Specifically, the Ultra plaintiffs allege that the Koitzschs “serve as directors and officers of
Iditasport Alaska and direct the corporation’s day-to-day operations.”37 If the Koitzschs are
Iditasport Alaska’s agents, then the Iditasport defendants argue that the civil conspiracy claim
is not plausible because “‘an employee acting on behalf of the employer cannot be acting in
concert with the employer, as there is in law only a single actor.’” Amer. General Life Ins.
Co. v. Khachatourians, Case No. CV 08–06408 DDP (RZx), 2012 WL 5267683, at *5 (C.D.
Cal. Oct. 24, 2012) (quoting Fiol v. Doellstedt, 58 Cal. Rptr. 2d 308, 313 (Calif. Ct. App.
However, as the Ultra plaintiffs point out, they have alleged that the Koitzschs’
tortious activities began in 2014, but that they did not form Iditasport Alaska until 2017.38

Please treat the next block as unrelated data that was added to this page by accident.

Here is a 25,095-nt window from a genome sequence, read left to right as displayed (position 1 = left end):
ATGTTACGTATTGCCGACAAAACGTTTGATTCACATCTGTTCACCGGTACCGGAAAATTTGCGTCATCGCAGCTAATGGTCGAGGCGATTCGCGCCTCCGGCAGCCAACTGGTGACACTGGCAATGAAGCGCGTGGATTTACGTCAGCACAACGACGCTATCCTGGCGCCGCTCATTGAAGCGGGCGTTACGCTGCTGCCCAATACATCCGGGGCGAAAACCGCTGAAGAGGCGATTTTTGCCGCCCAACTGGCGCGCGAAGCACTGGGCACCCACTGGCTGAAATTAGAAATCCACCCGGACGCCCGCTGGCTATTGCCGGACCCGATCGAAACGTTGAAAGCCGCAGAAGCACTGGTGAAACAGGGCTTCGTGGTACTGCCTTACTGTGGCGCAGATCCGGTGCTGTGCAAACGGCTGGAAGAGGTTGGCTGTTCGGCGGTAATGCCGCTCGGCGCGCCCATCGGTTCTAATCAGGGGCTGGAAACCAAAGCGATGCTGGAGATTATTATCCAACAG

Thus, it is plausible that the Koitzschs were conspiring with each other prior to Iditasport
Alaska being formed. See, e.g., State v. Stroud, 557 S. E. 2d 544, 550 (N.C. Ct. App. 2001)
(recognizing that a husband and wife can conspire with each other because the common law
rule that the wife’s identity has merged with her husband’s has been abrogated in many
jurisdictions). As for the Ultra plaintiffs’ allegations that Iditasport Alaska conspired with
members of the community, it is plausible that “discovery will reveal evidence’” of other co-
Id. at 6, ¶ 28.
Id. at 6, ¶¶ 27, 29.
conspirators. Name.Space, Inc. v. Internet Corp. for Assigned Names and Numbers, 795
F.3d 1124, 1129 (9th Cir. 2015) (quoting Twombly, 550 U.S. at 556). The Ultra plaintiffs’
civil conspiracy counterclaim is plausible.
Finally, the Iditasport defendants argue that the Koitzschs have been improperly
joined as counterclaim defendants because they were not plaintiffs in the original action. The